EDITOR'S NOTE: Following is Part 1 of a long Q&A with Joshua Wynne, UND's interim president, published in Sunday's print edition of the Herald. Today, the Herald is publishing the piece online but in smaller pieces:
Interim UND President Joshua Wynne has spent considerable time during his short tenure stressing collaboration, transparency and open dialogue.
He recently told the Herald editorial board that it isn’t meant as an indictment of the previous administration but simply is a goal he has set for himself as he begins what he hopes will be an effective, albeit temporary, job as UND’s chief executive.
“I think all institutions struggle with (collaboration),” Wynne said. “I don’t know that it’s more of a problem here, but I think it’s a way of addressing what may be an issue. … I think we can do better. I like the idea of encouraging debate and encouraging discussion of difficult topics. That is what a university should do.”
Morale has dipped at UND, Wynne acknowledged, but he believes much of it has been related to financial troubles brought on by mandated cuts in funding.
“Faculty and staff have a right to be concerned if their salaries are flat, if we can’t financially reward high performers,” he said. “And if they see their colleagues separated from the university, voluntarily or involuntarily, that’s a traumatic experience.”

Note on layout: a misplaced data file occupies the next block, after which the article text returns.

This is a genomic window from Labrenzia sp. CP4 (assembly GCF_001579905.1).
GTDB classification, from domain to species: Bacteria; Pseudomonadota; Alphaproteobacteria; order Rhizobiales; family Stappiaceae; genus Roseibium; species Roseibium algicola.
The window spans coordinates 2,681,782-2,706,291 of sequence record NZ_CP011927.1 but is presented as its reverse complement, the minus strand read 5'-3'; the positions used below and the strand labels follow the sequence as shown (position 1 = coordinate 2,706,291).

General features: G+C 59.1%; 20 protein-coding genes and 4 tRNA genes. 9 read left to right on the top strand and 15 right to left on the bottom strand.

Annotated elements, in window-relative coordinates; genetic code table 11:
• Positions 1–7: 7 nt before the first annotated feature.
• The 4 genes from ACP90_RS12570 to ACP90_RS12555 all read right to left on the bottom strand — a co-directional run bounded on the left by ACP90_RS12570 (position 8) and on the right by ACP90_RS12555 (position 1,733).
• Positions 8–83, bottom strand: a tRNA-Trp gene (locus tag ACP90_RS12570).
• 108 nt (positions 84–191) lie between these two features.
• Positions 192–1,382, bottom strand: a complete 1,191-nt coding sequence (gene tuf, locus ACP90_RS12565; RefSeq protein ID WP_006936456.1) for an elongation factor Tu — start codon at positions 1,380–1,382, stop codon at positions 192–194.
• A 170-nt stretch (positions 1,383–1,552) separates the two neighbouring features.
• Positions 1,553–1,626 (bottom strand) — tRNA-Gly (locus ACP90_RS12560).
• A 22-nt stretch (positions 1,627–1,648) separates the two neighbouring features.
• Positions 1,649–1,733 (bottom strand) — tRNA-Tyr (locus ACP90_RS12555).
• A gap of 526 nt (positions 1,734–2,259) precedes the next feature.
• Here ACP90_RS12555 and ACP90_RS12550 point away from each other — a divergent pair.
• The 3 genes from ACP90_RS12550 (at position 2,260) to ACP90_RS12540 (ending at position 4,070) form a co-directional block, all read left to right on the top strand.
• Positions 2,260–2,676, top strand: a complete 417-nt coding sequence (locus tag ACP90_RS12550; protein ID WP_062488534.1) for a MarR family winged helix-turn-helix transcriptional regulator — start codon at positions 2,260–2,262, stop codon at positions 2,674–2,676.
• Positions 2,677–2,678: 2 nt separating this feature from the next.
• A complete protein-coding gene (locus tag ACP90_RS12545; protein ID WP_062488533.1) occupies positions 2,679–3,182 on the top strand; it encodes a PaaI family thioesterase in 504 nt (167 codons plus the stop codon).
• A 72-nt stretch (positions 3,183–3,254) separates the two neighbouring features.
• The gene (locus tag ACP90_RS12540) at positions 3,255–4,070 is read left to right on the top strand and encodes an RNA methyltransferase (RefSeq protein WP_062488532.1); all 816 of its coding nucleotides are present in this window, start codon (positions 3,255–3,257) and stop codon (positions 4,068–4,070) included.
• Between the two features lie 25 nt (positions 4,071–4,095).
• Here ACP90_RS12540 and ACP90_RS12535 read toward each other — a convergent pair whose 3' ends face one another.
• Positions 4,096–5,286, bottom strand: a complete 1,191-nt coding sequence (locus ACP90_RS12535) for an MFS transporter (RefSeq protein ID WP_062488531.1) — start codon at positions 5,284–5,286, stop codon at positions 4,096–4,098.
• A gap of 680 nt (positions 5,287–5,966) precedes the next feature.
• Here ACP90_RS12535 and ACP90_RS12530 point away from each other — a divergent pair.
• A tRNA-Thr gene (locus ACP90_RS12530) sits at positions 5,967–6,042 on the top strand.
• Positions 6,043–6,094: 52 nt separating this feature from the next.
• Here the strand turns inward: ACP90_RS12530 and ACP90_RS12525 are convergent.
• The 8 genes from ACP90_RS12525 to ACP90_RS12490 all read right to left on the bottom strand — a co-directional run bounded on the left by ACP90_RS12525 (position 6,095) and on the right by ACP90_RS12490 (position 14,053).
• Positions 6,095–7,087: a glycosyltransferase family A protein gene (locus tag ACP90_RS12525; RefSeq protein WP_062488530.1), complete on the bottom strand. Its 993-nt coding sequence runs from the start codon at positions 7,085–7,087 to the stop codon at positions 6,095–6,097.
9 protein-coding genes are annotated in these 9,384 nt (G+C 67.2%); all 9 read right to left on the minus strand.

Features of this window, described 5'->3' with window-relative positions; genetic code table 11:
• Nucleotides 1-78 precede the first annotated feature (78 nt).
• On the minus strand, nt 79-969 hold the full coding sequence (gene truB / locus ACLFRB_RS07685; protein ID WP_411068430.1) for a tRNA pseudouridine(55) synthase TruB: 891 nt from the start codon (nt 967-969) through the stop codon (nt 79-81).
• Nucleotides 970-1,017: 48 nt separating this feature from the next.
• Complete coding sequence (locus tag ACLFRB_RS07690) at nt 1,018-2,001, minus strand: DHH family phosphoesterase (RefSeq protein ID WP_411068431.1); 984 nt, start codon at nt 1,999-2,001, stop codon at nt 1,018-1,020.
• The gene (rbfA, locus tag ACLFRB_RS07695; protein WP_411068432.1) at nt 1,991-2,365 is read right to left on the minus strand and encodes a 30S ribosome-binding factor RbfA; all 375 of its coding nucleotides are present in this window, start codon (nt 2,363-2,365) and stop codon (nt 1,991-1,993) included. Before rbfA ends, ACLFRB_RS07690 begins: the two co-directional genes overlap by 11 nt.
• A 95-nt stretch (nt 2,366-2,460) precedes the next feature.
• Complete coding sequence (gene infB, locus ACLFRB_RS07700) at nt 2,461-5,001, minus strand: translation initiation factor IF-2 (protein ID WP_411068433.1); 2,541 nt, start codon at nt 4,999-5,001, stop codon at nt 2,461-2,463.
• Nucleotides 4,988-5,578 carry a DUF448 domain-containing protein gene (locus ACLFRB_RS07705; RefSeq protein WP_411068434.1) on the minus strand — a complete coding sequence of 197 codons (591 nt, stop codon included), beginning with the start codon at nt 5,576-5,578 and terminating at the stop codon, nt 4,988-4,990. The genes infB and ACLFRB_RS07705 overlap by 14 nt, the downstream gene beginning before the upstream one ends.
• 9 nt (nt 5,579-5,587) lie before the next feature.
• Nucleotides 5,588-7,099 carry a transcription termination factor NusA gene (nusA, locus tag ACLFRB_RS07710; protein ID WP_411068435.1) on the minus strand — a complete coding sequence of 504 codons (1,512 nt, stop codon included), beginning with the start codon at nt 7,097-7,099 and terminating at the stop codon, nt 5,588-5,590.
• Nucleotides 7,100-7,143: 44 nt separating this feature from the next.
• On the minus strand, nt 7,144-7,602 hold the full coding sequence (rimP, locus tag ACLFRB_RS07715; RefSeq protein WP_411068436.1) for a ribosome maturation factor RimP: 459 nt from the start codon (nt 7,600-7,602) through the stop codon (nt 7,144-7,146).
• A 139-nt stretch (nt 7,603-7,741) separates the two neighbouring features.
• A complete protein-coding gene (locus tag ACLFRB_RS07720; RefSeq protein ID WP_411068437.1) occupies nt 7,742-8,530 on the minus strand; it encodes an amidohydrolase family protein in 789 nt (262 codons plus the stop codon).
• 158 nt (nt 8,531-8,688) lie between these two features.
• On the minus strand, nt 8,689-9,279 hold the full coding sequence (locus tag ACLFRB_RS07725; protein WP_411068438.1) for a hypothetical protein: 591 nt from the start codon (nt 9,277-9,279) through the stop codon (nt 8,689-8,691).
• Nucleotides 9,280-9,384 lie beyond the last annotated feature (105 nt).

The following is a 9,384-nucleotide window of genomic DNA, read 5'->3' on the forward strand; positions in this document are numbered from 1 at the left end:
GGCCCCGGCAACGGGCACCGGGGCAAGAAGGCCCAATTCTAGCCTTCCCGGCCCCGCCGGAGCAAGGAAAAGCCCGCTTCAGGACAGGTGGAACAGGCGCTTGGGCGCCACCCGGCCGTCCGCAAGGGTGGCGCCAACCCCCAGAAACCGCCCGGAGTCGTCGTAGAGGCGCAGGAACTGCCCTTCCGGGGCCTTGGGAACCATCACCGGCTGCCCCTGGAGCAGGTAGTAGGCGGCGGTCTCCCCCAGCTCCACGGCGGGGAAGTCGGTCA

Wynne was named interim president on June 16 to fill a vacancy created when the previous president, Mark Kennedy, left to become president of the University of Colorado system. Wynne has been at UND since 2004 and is vice president for health affairs and dean of the medical school.
This summer he is busy making all of the rounds typical for a new president, including interviews with the Herald and meeting with the business community.
Collaboration and openness have been topics at each stop, and he has stressed that the word “interim” doesn’t mean he will be limited by his temporary status.
“One of the important things about being interim president is that interim just refers to the amount of time I may be doing it,” he said. “I intend to act as president. I need to put my approach into play.”
And that approach, he said, will involve plenty of discussion leading up to big decisions.
“I have found over the years that discussing things around the table, where there is real discussion and honest discussion, invariably leads to a better decision than I could have come up with on my own,” Wynne said. “You know the expression, ‘You don’t know what you don’t know.’ When you (consider decisions) in a more inclusive way, you actually learn what you don’t know and I think then can make better decisions.”